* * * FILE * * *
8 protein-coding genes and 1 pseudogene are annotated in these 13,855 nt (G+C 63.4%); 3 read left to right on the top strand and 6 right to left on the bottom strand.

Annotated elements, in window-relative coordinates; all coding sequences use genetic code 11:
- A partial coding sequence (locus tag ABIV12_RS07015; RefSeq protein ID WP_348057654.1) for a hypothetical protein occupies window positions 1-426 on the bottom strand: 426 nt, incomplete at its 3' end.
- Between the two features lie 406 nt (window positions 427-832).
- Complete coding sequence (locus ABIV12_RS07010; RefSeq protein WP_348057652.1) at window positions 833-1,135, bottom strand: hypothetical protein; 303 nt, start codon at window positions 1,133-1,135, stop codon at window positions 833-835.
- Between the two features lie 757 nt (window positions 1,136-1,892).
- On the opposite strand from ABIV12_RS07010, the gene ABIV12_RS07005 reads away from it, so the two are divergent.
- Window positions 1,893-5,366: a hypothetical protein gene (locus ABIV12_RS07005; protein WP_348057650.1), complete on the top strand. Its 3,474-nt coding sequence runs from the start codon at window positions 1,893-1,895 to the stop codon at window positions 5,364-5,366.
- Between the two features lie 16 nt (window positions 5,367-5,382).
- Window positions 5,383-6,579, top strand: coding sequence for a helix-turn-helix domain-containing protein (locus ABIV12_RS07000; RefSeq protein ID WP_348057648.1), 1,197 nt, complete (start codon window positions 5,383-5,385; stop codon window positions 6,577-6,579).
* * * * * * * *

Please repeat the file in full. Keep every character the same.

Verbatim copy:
8 protein-coding genes and 1 pseudogene are annotated in these 13,855 nt (G+C 63.4%); 3 read left to right on the top strand and 6 right to left on the bottom strand.

Annotated elements, in window-relative coordinates; all coding sequences use genetic code 11:
- A partial coding sequence (locus tag ABIV12_RS07015; RefSeq protein ID WP_348057654.1) for a hypothetical protein occupies window positions 1-426 on the bottom strand: 426 nt, incomplete at its 3' end.
- Between the two features lie 406 nt (window positions 427-832).
- Complete coding sequence (locus ABIV12_RS07010; RefSeq protein WP_348057652.1) at window positions 833-1,135, bottom strand: hypothetical protein; 303 nt, start codon at window positions 1,133-1,135, stop codon at window positions 833-835.
- Between the two features lie 757 nt (window positions 1,136-1,892).
- On the opposite strand from ABIV12_RS07010, the gene ABIV12_RS07005 reads away from it, so the two are divergent.
- Window positions 1,893-5,366: a hypothetical protein gene (locus ABIV12_RS07005; protein WP_348057650.1), complete on the top strand. Its 3,474-nt coding sequence runs from the start codon at window positions 1,893-1,895 to the stop codon at window positions 5,364-5,366.
- Between the two features lie 16 nt (window positions 5,367-5,382).
- Window positions 5,383-6,579, top strand: coding sequence for a helix-turn-helix domain-containing protein (locus ABIV12_RS07000; RefSeq protein ID WP_348057648.1), 1,197 nt, complete (start codon window positions 5,383-5,385; stop codon window positions 6,577-6,579).